Accumulation and Reproduction
Marx begins this third part of Capital, Volume 2 as follows:
“The direct process of the production of capital is its labour and self-expansion process, the process whose result is the commodity-product and whose compelling motive is the production of surplus-value.”
Here Marx is confirming, in direct terms, the order of things as explained in Capital, Volume 1. The motive of capital is the production of surplus-value and the commodity-product is the consequence. Some would call this production for profit and not for need; others would say that it is the creation and maintenance of a relationship between the bourgeois owners and the working class.
Marx continues to assist. In contrast to the end of Part 2, where he left us with more questions than answers, at the beginning of Part 3 he lays out the scheme of Volume 1 (i.e. Book 1) and the three parts of Volume 2, as follows (shortened; see Chapter 18 for the full text):
“In Book I the process of capitalist production was analysed as an individual act as well as a process of reproduction: the production of surplus-value and the production of capital itself. The only act within the sphere of circulation on which we have dwelt was the purchase and sale of labour-power as the fundamental condition of capitalist production.
“In the first part of this Book II, the various forms were considered which capital assumes its circular movement, and the various forms of this movement itself. The circulation time must now be added to the working times discussed in Book I.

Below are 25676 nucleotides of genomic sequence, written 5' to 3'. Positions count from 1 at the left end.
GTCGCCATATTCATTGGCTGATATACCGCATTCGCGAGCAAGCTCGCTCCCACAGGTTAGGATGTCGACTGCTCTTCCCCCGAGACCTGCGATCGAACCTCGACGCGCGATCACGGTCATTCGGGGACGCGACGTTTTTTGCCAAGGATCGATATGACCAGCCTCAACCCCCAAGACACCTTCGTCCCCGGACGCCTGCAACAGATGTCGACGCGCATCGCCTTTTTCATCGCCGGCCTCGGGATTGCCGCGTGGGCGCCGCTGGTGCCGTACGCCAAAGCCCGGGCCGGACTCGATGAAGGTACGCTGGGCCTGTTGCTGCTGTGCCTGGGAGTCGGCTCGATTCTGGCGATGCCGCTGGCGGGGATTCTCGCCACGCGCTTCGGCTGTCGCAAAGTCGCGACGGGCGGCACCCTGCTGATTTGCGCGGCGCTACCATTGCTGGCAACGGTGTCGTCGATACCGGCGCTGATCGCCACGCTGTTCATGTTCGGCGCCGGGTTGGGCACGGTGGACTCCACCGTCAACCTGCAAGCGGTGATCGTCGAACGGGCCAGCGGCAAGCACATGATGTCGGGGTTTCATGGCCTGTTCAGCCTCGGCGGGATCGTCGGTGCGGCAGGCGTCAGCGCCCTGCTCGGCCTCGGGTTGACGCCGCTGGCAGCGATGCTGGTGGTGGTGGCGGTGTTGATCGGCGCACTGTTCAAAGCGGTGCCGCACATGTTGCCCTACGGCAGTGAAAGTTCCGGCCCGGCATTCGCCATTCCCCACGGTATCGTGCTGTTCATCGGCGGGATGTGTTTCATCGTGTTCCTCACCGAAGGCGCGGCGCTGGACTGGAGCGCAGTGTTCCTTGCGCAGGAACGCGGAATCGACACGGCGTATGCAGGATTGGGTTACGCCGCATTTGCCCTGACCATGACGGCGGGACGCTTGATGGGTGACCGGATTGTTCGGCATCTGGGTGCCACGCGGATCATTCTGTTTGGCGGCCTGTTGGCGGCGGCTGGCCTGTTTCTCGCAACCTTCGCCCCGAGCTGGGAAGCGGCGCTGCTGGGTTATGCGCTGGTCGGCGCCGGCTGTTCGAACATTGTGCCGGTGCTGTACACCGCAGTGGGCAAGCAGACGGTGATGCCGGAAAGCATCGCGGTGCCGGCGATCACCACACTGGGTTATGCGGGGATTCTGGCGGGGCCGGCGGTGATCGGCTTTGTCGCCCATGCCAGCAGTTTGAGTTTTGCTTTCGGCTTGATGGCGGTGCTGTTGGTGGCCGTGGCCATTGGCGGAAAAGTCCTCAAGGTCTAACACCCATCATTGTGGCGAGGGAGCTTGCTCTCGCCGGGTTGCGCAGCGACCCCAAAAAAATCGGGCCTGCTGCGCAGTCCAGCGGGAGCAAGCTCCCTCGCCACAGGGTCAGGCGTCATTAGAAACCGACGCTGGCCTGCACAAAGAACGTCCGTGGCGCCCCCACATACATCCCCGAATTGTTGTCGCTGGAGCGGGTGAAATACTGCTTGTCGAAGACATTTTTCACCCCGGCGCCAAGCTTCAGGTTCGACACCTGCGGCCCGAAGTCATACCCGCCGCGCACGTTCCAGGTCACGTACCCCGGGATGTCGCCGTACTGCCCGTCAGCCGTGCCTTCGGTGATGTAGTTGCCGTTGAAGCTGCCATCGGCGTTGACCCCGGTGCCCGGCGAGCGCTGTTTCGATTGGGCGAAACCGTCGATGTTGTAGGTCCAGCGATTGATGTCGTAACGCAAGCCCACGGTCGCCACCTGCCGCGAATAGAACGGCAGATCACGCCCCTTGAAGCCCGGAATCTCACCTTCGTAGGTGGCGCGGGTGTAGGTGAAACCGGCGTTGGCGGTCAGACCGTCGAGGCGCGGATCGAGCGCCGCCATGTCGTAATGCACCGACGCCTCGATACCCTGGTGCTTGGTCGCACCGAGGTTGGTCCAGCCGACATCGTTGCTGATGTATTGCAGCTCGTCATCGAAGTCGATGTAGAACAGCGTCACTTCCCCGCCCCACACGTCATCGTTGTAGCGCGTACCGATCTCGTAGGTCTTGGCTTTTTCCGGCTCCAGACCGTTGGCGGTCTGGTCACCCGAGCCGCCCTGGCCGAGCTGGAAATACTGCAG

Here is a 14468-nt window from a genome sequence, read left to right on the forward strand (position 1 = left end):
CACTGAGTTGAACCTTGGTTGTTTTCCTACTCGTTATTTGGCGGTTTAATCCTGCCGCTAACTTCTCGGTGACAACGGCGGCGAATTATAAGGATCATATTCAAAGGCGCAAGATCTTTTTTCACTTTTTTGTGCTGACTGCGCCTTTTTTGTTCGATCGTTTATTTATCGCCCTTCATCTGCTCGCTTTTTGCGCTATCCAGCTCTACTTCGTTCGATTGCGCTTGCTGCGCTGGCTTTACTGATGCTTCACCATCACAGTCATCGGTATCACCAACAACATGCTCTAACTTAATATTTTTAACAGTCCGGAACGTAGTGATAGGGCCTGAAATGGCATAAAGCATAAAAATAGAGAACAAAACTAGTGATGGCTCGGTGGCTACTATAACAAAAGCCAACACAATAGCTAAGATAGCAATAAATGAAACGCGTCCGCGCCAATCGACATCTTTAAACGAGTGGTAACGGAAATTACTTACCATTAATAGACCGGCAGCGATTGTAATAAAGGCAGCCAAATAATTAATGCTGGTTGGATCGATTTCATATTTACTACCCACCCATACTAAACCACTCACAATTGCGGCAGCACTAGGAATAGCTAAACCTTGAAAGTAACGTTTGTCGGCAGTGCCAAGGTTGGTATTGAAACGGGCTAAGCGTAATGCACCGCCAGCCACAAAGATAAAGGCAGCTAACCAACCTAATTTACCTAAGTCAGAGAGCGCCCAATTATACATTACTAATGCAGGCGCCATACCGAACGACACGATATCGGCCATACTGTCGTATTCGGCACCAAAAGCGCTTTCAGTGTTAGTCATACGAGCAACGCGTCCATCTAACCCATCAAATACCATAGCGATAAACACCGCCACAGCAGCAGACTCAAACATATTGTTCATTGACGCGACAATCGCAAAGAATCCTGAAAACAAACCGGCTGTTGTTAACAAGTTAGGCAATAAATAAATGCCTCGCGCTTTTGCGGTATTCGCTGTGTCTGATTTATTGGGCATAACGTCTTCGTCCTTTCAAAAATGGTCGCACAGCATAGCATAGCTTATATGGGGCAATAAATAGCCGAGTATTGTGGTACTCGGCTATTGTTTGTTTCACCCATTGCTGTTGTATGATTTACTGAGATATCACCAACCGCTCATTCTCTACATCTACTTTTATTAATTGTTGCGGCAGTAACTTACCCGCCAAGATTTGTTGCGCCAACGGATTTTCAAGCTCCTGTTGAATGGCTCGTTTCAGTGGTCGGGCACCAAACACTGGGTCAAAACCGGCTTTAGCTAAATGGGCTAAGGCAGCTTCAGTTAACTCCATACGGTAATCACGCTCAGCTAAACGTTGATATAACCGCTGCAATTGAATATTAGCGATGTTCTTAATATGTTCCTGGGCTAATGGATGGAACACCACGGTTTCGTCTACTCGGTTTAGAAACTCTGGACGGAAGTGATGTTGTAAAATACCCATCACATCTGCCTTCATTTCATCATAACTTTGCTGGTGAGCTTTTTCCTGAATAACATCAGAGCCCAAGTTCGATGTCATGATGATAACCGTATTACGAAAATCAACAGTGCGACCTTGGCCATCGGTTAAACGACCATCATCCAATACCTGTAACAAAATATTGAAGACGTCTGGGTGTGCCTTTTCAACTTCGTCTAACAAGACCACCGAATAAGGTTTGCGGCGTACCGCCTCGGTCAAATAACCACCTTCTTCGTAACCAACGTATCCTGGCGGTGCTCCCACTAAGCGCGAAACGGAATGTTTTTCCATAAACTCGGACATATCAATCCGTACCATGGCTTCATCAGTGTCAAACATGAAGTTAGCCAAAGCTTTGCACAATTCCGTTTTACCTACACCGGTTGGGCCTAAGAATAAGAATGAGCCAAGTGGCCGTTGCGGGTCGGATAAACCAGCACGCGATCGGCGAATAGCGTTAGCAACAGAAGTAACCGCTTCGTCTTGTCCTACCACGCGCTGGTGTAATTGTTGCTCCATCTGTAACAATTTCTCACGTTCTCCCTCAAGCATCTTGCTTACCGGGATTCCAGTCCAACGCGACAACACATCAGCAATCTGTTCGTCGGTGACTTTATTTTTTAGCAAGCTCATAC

“In the second Part, the circuit was studied as being periodic, i.e., as a turnover.
“…Especially money-capital came forward with distinctive features not shown in Book I. Certain laws were found according to which diverse large components of a given capital must be continually advanced and renewed — depending on the conditions of the turnover — in the form of money-capital in order to keep a productive capital of a given size constantly functioning.
“But in both the first and the second Parts it was always only a question of some individual capital, of the movement of some individualised part of social capital.
“However the circuits of the individual capitals intertwine, presuppose and necessitate one another, and form, precisely in this interlacing, the movement of the total social capital.
“We have now to study the process of circulation (which in its entirety is a form of the process of reproduction) of the individual capitals as components of the aggregate social capital, that is to say, the process of circulation of this aggregate social capital.”
There are four chapters in the third part of Volume 2. Chapter 18 is covered above. Chapter 19 doubles back to the Physiocrats and Adam Smith. Chapter 20 is very long, covering many kinds of ordinary and extraordinary circumstances, divided into four parts; but it begins with a useful schematic summary, as follows:
“The total product, and therefore the total production, of society may be divided into two major departments:
“I. Means of Production, commodities having a form in which they must, or at least may, pass into productive consumption.
“II. Articles of Consumption, commodities having a form in which they pass into the individual consumption of the capitalist and the working-class.
“All the various branches of production pertaining to each of these two departments form one single great branch of production, that of the means of production in the one case, and that of articles of consumption in the other. The aggregate capital employed in each of these two branches of production constitutes a separate large department of the social capital.
“In each department the capital consists of two parts: